Employers need to be more proactive about helping employees who have returned to work after long-term illness as they are at greater risk of suffering from depression.
That is according to a report published by the Occupational Health at Work journal, which also revealed that some employees found it harder to tell their managers about their depression than their original condition.
Commenting on the results of the report, Susan Scott, chief executive of Employers Forum on Disability suggested that there are strategies which HR departments can adopt to help ease the problem.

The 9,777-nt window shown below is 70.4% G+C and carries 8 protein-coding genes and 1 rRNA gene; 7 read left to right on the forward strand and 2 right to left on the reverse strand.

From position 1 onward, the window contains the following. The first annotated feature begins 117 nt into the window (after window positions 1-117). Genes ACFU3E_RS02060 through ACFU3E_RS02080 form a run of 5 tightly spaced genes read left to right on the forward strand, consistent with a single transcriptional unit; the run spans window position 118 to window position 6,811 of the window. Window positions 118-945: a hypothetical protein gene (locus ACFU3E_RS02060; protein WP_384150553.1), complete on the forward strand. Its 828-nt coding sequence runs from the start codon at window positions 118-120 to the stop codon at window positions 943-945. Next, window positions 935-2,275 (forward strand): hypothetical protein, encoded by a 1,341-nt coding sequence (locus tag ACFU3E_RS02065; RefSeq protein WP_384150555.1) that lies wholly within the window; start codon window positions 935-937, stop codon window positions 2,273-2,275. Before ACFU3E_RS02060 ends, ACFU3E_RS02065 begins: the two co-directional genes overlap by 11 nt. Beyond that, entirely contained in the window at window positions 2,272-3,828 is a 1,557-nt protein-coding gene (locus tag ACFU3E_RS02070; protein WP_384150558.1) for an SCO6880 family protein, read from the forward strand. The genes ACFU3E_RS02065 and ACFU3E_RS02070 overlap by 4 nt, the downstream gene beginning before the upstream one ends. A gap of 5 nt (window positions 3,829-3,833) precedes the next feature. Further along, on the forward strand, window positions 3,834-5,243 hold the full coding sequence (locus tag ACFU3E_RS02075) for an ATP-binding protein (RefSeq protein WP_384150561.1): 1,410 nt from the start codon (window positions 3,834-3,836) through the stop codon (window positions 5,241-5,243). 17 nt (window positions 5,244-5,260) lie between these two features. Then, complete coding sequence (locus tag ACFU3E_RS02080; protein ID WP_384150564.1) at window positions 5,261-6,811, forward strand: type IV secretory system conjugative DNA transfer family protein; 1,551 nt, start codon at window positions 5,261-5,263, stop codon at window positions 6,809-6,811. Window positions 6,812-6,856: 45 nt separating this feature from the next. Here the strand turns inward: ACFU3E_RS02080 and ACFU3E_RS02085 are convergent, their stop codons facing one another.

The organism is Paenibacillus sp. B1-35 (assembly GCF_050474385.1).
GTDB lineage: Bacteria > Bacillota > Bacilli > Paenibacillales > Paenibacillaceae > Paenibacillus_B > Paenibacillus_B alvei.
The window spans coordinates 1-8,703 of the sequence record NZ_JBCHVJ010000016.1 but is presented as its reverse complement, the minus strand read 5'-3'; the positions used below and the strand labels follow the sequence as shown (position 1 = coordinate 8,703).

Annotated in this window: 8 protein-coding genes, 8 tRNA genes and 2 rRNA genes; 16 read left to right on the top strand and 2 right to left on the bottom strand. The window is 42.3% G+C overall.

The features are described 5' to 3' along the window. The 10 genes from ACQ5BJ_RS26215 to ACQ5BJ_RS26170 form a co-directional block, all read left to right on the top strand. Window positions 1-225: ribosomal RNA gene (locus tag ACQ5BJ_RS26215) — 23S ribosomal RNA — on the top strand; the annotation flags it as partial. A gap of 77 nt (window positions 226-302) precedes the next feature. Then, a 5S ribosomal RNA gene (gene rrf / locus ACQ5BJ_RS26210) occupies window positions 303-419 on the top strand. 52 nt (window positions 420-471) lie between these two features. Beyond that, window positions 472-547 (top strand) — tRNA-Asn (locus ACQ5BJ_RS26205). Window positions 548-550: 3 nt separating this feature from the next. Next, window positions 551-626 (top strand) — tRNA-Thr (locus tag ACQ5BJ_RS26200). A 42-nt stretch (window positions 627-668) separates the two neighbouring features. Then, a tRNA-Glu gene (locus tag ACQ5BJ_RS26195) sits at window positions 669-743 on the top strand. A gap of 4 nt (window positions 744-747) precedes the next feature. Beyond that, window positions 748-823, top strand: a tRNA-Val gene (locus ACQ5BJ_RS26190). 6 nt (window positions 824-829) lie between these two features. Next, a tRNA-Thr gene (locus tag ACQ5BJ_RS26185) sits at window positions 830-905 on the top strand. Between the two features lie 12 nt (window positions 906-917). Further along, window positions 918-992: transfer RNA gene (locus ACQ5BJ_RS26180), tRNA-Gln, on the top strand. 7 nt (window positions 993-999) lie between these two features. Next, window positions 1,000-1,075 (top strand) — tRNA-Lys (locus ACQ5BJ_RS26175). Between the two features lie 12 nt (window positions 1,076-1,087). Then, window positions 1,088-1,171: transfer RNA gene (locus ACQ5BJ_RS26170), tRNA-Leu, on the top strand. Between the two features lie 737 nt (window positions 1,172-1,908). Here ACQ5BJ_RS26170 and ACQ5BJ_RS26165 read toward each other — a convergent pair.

Ms Scott explained: "Best practice on mental health at work is often about common-sense principles like mental health awareness training and using cost-free, good management techniques.
"Above all, adjustments need to have the support of both employees and employers to be a success."
Sue Baker, Time to Change director was quoted on mental health charity Minds website as saying that mental health issues are "one of our last great taboos".